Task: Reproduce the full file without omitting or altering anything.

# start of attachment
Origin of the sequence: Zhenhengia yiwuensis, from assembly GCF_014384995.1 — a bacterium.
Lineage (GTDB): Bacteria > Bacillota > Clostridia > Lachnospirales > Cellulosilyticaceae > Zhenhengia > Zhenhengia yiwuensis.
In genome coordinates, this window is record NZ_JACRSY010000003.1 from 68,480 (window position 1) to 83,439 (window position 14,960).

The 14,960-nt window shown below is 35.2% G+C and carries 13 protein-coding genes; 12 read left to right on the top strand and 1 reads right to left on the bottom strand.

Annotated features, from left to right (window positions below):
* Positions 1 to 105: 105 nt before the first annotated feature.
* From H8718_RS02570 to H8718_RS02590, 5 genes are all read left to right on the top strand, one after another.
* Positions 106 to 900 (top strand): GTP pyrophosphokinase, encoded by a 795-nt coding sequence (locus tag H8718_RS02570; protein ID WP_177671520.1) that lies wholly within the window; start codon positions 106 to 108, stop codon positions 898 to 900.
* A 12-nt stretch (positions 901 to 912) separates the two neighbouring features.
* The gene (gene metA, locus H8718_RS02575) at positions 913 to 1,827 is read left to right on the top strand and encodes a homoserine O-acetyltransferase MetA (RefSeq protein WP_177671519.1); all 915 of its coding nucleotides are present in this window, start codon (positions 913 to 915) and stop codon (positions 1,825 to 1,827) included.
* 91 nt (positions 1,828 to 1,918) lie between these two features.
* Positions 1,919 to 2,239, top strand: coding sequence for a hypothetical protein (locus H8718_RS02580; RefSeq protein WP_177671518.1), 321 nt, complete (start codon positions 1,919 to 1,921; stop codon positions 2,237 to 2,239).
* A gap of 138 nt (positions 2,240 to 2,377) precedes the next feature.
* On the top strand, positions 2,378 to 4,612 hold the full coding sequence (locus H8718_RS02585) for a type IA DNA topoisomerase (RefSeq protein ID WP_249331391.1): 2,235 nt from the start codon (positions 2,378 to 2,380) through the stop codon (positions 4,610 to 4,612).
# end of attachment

Origin of the sequence: Zhenhengia yiwuensis, from assembly GCF_014384995.1 — a bacterium.
Lineage (GTDB): Bacteria > Bacillota > Clostridia > Lachnospirales > Cellulosilyticaceae > Zhenhengia > Zhenhengia yiwuensis.
In genome coordinates, this window is record NZ_JACRSY010000003.1 from 68,480 (window position 1) to 83,439 (window position 14,960).

The 14,960-nt window shown below is 35.2% G+C and carries 13 protein-coding genes; 12 read left to right on the top strand and 1 reads right to left on the bottom strand.

Annotated features, from left to right (window positions below):
* Positions 1 to 105: 105 nt before the first annotated feature.
* From H8718_RS02570 to H8718_RS02590, 5 genes are all read left to right on the top strand, one after another.
* Positions 106 to 900 (top strand): GTP pyrophosphokinase, encoded by a 795-nt coding sequence (locus tag H8718_RS02570; protein ID WP_177671520.1) that lies wholly within the window; start codon positions 106 to 108, stop codon positions 898 to 900.
* A 12-nt stretch (positions 901 to 912) separates the two neighbouring features.
* The gene (gene metA, locus H8718_RS02575) at positions 913 to 1,827 is read left to right on the top strand and encodes a homoserine O-acetyltransferase MetA (RefSeq protein WP_177671519.1); all 915 of its coding nucleotides are present in this window, start codon (positions 913 to 915) and stop codon (positions 1,825 to 1,827) included.
* 91 nt (positions 1,828 to 1,918) lie between these two features.
* Positions 1,919 to 2,239, top strand: coding sequence for a hypothetical protein (locus H8718_RS02580; RefSeq protein WP_177671518.1), 321 nt, complete (start codon positions 1,919 to 1,921; stop codon positions 2,237 to 2,239).
* A gap of 138 nt (positions 2,240 to 2,377) precedes the next feature.
* On the top strand, positions 2,378 to 4,612 hold the full coding sequence (locus H8718_RS02585) for a type IA DNA topoisomerase (RefSeq protein ID WP_249331391.1): 2,235 nt from the start codon (positions 2,378 to 2,380) through the stop codon (positions 4,610 to 4,612).